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Brazilian Journal of Infectious Diseases
Print version ISSN 1413-8670
PINTO, Valdir Monteiro et al. Prior history of sexually transmitted diseases in women living with AIDS in São Paulo, Brazil. Braz J Infect Dis [online]. 2012, vol.16, n.3, pp.226-231. ISSN 1413-8670. http://dx.doi.org/10.1590/S1413-86702012000300002.
OBJECTIVES: To describe the epidemiological profile, risk behaviors, and the prior history of sexually transmitted diseases (STDs) in women living with acquired immunodeficiency syndrome (AIDS). METHODS: Cross-sectional study, performed at the Centro de Referência e Treinamento em DST/AIDS of São Paulo. The social, demographic, behavioral, and clinical data such as age, schooling, marital status, age at first sexual intercourse, number of sexual partners, parity, use of drugs, time of HIV diagnosis, CD4 count, and viral load determination were abstracted from the medical records of women living with AIDS who had gynecological consultation scheduled in the period from June 2008 to May 2009. RESULTS: Out of 710 women who were scheduled to a gynecological consultation during the period of the study, 598 were included. Previous STD was documented for 364 (60.9%; 95% CI: 56.9%-64.8%) women. The associated factors with previous STDs and their respective risks were: human development index (HDI) < 0.50 (ORaj = 5.5; 95% CI: 2.8-11.0); non-white race (ORaj = 5.2; 95% CI: 2.5-11.0); first sexual intercourse at or before 15 years of age (ORaj = 4.4; 95% CI: 2.3-8.3); HIV infection follow-up time of nine years or more (ORaj = 4.2; 95% CI: 2.3-7.8)]; number of sexual partners during the entire life between three and five partners (ORaj = 2.2; 95% CI: 1.1-4.6), and six or more sexual partners (ORaj = 3.9; 95% CI: 1.9-8.0%); being a sex worker (ORaj = 1.9; 95% CI: 1.1-3.1). CONCLUSIONS: A high prevalence of a prior history of STDs in the studied population was found. It is essential to find better ways to access HIV infection prevention, so that effective interventions can be more widely implemented.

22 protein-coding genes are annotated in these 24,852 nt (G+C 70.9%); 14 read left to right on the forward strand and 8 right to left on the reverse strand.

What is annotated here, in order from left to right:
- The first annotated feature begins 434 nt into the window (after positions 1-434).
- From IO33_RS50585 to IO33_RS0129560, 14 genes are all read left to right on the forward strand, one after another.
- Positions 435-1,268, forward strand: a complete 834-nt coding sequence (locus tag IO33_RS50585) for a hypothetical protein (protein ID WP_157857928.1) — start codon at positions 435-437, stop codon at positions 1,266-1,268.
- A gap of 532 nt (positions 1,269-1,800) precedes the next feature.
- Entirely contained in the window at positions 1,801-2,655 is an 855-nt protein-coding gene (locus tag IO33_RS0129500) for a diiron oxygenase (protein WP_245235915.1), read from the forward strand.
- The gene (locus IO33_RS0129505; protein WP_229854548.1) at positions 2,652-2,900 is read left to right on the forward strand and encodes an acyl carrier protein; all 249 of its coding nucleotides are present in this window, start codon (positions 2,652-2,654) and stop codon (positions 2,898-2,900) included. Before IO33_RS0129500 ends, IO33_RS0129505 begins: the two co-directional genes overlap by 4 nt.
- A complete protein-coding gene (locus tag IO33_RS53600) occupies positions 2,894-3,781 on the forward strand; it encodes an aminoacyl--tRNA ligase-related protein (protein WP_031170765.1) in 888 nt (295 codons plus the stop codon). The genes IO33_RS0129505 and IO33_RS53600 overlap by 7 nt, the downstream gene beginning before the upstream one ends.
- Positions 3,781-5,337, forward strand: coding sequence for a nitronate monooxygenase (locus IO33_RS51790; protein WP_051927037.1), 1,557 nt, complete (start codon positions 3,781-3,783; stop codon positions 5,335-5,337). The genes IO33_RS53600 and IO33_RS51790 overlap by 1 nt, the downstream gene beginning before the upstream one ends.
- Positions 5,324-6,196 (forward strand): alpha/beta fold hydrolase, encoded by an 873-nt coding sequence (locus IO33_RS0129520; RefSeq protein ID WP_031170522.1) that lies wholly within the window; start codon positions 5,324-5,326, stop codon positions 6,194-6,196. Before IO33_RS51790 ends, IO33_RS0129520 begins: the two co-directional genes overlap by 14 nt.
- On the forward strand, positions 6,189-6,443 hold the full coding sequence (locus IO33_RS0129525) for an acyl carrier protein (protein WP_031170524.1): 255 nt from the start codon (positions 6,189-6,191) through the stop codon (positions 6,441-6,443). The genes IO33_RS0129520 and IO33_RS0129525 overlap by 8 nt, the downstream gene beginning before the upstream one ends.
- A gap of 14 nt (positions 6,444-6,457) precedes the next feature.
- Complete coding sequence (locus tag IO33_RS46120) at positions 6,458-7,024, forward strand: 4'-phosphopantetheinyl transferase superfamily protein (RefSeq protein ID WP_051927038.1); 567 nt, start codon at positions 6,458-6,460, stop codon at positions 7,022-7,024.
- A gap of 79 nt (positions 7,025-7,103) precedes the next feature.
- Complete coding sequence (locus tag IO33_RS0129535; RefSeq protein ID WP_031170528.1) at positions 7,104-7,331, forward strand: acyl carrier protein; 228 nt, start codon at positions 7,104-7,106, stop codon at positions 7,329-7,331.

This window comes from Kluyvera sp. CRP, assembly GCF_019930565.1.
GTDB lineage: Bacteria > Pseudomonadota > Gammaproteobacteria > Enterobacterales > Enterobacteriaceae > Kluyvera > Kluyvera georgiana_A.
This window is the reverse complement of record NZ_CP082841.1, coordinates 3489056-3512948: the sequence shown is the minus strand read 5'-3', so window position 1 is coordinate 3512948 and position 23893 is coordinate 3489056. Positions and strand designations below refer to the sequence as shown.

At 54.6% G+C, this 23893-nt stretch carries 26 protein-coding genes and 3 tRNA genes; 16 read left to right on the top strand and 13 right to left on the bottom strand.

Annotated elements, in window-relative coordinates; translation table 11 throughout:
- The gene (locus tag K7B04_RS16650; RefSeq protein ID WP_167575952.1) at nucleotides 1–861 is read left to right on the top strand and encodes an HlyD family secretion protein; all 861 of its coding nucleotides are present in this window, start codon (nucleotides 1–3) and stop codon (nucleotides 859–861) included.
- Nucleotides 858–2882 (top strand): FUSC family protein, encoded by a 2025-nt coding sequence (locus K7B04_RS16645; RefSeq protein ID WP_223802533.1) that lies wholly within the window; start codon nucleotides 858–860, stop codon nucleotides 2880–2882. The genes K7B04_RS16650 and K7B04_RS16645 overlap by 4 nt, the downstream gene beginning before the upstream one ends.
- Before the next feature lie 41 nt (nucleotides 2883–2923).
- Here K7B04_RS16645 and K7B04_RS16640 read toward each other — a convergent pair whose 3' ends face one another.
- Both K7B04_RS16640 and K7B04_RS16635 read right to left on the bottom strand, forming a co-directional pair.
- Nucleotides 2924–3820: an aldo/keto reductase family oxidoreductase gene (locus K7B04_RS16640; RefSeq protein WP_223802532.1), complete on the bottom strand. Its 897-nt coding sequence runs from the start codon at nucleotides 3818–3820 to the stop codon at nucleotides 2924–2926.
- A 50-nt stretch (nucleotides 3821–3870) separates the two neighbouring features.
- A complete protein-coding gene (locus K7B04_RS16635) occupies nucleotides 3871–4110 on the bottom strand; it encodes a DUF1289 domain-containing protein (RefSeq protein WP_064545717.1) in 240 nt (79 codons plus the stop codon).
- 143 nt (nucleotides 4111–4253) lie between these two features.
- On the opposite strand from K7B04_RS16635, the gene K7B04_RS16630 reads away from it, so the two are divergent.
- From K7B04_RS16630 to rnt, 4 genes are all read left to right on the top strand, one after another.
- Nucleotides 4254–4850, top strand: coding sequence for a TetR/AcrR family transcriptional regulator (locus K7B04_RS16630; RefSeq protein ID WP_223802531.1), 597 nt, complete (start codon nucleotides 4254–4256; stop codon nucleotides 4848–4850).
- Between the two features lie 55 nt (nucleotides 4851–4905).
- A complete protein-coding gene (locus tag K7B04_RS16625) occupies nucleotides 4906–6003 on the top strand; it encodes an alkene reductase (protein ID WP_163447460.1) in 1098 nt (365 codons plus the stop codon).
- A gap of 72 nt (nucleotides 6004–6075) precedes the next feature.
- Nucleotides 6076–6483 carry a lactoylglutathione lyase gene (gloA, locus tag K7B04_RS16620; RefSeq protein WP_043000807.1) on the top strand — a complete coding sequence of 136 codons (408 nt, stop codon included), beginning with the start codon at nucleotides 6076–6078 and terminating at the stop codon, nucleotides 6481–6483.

Keywords : sexually transmitted diseases; women; HIV; behavior.